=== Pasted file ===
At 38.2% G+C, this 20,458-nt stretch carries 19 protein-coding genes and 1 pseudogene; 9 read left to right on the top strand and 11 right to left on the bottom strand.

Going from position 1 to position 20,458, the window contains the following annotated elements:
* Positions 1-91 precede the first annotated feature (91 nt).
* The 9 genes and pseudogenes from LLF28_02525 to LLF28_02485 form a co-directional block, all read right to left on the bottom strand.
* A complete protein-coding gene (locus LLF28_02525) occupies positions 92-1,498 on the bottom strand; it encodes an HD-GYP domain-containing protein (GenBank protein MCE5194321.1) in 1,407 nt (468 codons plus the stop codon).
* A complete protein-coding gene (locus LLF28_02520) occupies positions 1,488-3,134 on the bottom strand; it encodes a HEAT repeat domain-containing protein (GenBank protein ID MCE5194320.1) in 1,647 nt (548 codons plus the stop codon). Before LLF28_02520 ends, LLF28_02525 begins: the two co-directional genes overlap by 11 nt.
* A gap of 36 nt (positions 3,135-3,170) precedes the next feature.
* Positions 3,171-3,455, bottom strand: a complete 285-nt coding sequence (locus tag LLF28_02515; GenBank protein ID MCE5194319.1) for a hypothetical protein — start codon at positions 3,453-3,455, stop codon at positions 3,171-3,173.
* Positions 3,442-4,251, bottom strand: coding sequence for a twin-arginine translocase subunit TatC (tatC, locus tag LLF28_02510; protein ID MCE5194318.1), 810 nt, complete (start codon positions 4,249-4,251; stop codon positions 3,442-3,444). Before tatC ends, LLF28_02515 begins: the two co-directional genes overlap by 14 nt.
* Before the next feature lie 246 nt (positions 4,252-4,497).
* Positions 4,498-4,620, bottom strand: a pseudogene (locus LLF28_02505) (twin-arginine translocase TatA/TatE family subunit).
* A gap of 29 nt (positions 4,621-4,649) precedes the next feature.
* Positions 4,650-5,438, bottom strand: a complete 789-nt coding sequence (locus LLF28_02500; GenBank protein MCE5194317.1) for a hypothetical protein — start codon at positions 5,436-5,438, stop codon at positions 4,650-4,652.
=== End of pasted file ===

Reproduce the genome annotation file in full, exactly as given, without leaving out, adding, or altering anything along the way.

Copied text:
At 38.2% G+C, this 20,458-nt stretch carries 19 protein-coding genes and 1 pseudogene; 9 read left to right on the top strand and 11 right to left on the bottom strand.

Going from position 1 to position 20,458, the window contains the following annotated elements:
* Positions 1-91 precede the first annotated feature (91 nt).
* The 9 genes and pseudogenes from LLF28_02525 to LLF28_02485 form a co-directional block, all read right to left on the bottom strand.
* A complete protein-coding gene (locus LLF28_02525) occupies positions 92-1,498 on the bottom strand; it encodes an HD-GYP domain-containing protein (GenBank protein MCE5194321.1) in 1,407 nt (468 codons plus the stop codon).
* A complete protein-coding gene (locus LLF28_02520) occupies positions 1,488-3,134 on the bottom strand; it encodes a HEAT repeat domain-containing protein (GenBank protein ID MCE5194320.1) in 1,647 nt (548 codons plus the stop codon). Before LLF28_02520 ends, LLF28_02525 begins: the two co-directional genes overlap by 11 nt.
* A gap of 36 nt (positions 3,135-3,170) precedes the next feature.
* Positions 3,171-3,455, bottom strand: a complete 285-nt coding sequence (locus tag LLF28_02515; GenBank protein ID MCE5194319.1) for a hypothetical protein — start codon at positions 3,453-3,455, stop codon at positions 3,171-3,173.
* Positions 3,442-4,251, bottom strand: coding sequence for a twin-arginine translocase subunit TatC (tatC, locus tag LLF28_02510; protein ID MCE5194318.1), 810 nt, complete (start codon positions 4,249-4,251; stop codon positions 3,442-3,444). Before tatC ends, LLF28_02515 begins: the two co-directional genes overlap by 14 nt.
* Before the next feature lie 246 nt (positions 4,252-4,497).
* Positions 4,498-4,620, bottom strand: a pseudogene (locus LLF28_02505) (twin-arginine translocase TatA/TatE family subunit).
* A gap of 29 nt (positions 4,621-4,649) precedes the next feature.
* Positions 4,650-5,438, bottom strand: a complete 789-nt coding sequence (locus LLF28_02500; GenBank protein MCE5194317.1) for a hypothetical protein — start codon at positions 5,436-5,438, stop codon at positions 4,650-4,652.